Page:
WHAT? If your answer to anything your spouse doesn’t want to do is, “If you don’t do this, I will dump/divorce you”, then your empty threats will come back to haunt you in time to come.
EFFECTS ON YOUR RELATIONSHIP Making threats is actually an act of bullying and psychological abuse, which gives rise to fear and other negative emotions. Dr Lee notes that you are demeaning your spouse by making empty threats and they will start to feel like he or she is reduced to no more than just a puppet. Much like the tale of the boy who cried wolf, Dr Lim explains your partner will also no longer take these threats seriously. “The fact that one would make threats about breaking off a relationship often gives their partner an impression that he or she is not serious or does not respect the relationship.”
TRY THIS Enforce time-out sessions whenever your discussions get too heated, Dr Lim advises. It’s not avoidance but a short break to ease tensions. “A simple five-minute time-out can often help both parties calm down and avoid making threats.”
“Partners who are open to discussions — without the condition that these wishes must be fulfilled — actually come away healthier and happier as a result.”
5) Not talking about sex with each other
WHAT? Sex is an important aspect of any loving relationship because it gives spouses a sense of close physical intimacy. That said, the topic may be taboo because you’re afraid of hurting the other party’s feelings.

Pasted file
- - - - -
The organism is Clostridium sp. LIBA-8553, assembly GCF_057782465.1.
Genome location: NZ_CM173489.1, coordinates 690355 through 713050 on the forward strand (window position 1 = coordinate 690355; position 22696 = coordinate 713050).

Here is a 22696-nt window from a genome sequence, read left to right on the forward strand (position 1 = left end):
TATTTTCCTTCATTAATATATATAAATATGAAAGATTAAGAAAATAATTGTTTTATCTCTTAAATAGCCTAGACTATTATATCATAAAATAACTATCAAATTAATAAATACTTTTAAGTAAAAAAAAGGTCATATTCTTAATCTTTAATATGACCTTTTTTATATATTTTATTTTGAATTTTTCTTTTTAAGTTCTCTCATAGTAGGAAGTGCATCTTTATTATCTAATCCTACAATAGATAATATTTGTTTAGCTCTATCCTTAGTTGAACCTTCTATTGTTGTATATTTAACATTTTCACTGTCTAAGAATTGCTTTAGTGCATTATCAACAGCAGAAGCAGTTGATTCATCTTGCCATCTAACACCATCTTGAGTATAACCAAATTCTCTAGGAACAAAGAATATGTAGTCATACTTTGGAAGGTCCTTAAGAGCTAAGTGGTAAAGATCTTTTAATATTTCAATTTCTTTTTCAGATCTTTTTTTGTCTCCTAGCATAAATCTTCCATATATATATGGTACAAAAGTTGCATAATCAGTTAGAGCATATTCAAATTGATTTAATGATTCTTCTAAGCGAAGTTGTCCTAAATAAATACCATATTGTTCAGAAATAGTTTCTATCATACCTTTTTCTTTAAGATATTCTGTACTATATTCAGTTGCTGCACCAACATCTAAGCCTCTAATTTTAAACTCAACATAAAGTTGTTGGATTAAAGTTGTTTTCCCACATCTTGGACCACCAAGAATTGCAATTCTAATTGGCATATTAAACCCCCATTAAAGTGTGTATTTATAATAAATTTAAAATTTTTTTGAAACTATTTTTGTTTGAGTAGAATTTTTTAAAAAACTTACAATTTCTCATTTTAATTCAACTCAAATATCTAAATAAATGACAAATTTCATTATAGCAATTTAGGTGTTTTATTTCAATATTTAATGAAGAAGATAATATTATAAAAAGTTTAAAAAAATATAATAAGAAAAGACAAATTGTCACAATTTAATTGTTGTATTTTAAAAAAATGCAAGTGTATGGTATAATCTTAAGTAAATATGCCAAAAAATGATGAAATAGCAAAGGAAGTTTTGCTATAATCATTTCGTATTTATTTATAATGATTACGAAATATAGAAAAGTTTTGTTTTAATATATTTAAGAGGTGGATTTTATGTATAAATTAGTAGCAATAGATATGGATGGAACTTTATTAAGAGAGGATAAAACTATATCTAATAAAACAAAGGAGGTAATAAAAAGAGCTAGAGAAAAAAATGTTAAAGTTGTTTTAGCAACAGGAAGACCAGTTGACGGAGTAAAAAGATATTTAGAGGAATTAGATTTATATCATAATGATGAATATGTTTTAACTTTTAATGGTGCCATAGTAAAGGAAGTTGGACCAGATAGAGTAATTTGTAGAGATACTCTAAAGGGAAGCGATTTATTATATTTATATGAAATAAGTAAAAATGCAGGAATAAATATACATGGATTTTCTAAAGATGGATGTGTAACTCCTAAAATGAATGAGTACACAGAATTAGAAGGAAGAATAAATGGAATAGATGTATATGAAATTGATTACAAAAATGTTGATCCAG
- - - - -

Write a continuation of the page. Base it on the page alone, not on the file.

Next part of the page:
EFFECTS ON YOUR RELATIONSHIP When you or your partner’s sexual needs are not fulfilled, this increases the risk of straying.
TRY THIS No matter how uncomfortable it is, it is vital to discuss your respective sexual needs, wants and desires. Dr Lee notes, “Partners who are open to discussions — without the condition that these wishes must be fulfilled — actually come away healthier and happier as a result.”
She shares her script as to how you can tackle this sensitive issue with your spouse:
* First, begin with a disclaimer and say, “Sweetheart, I want you to know that I really enjoyed our time and what I am going to say is in no way about you but me.”
* Then, tell them about your physical sensation or observations: “I feel…when you…”
* Now, make the request: “In the future, I would like us to try…”
* Finally, depending on his reaction, show appreciation, “Thanks for being open to listening and trying new things with me.”
6) An over-controlling spouse
WHAT? Dr Lee adds that you may be a victim of an over-controlling spouse if you…
* Get shut down by your spouse every time you speak up.
* Feel increasingly fearful to speak up and express yourself.
* Become increasingly alienated to the point of having no friends and hobbies of your own because of your partner’s actions.
EFFECTS ON YOUR RELATIONSHIP A person trapped in a controlling relationship will eventually begin to feel as though they have very little control over their own life.
TRY THIS Whenever you feel like you are being controlled, Chen stresses that you should be assertive when expressing your feelings and thoughts to your partners. You must stand firm and tell them such behaviours will not be tolerated. If they dismiss your concerns or continue acting the way they do, get help from trained counsellors. If you fear for your own personal safety, approach a loved one or the police for assistance as soon as possible.